Several city-county councilors are willing to lift a ban on digital billboards in Marion County but are waiting on three major sign companies to privately settle differences over regulations that could determine market share, IBJ reporter Kathleen McLaughlin wrote in a front-page story Sept. 1.
Sooner or later, the sign companies will come to terms. Digital billboards are many times more lucrative than traditional ones because they rotate multiple advertising messages.
The pitch to elected officials is likely to include promises of public-service announcements to benefit law enforcement and tourism, and removal of old billboards in exchange for the conversion of others to digital.
We’d like to suggest another bargaining chip the city should put on the table: revenue.
The city’s elected officials—both Republicans and Democrats—agree that more tax dollars are needed for public services, primarily law enforcement. Mayor Greg Ballard has pushed to raise the public safety income tax and remove a local homestead exemption. He’s also pushing for a commuter tax on those who work downtown—and use city services—but live in the suburbs.
If the major sign companies—Clear Channel, Lamar Advertising and CBS Outdoor—want digital billboards badly enough, and their lobbying investments suggest they do, they should be willing to pony up for the privilege.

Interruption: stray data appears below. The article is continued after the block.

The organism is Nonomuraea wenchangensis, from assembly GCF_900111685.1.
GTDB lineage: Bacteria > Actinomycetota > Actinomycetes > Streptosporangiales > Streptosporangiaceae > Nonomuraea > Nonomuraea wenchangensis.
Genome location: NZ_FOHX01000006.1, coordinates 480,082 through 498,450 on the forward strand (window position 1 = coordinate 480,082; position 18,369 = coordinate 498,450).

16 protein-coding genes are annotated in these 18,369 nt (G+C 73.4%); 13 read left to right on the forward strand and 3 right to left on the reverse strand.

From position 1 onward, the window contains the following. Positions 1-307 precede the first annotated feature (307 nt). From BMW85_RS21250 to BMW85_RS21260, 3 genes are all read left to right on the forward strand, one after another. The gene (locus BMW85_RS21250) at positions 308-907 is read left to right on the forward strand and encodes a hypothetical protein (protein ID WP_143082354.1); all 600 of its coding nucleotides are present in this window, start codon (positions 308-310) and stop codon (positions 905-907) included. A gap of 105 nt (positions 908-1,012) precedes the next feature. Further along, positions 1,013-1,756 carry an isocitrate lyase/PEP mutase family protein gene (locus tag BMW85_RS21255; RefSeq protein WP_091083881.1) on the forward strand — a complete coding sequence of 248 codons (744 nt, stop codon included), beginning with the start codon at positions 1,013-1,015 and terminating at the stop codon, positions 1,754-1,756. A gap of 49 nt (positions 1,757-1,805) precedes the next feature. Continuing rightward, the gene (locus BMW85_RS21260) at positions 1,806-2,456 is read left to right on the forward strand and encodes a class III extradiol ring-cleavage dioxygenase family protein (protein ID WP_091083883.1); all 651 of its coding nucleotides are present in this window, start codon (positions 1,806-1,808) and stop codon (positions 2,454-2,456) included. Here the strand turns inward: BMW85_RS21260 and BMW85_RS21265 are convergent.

In Indiana and most other states, billboards are taxed as business personal property. A review of Marion County tax records found local billboards assessed at valuations ranging from $2,000 to $60,000 apiece. Obviously, digital billboards are worth more and would need to be assessed at a higher valuation.
But city officials also should consider upfront and ongoing fees for each digital billboard conversion. Under a proposal from Democratic City-County Councilor Mary Moriarty Adams, the city would permit 20 total conversions in the first year. A $50,000 fee on each would raise $1 million. That would pay quite a few cops.
Another reason to harvest revenue from digital billboards: Many of the consumers of their advertising messages are the commuters who live outside Marion County and don’t pay local income taxes.
Years of industry lobbying helped wear down political opposition to digital billboards in Marion County, but that’s no guarantee the companies will overcome community opponents who are likely to show up in force if there’s a public hearing.
Easing the public’s tax burden won’t hurt the sign companies’ case.•
Send comments on this editorial to firstname.lastname@example.org.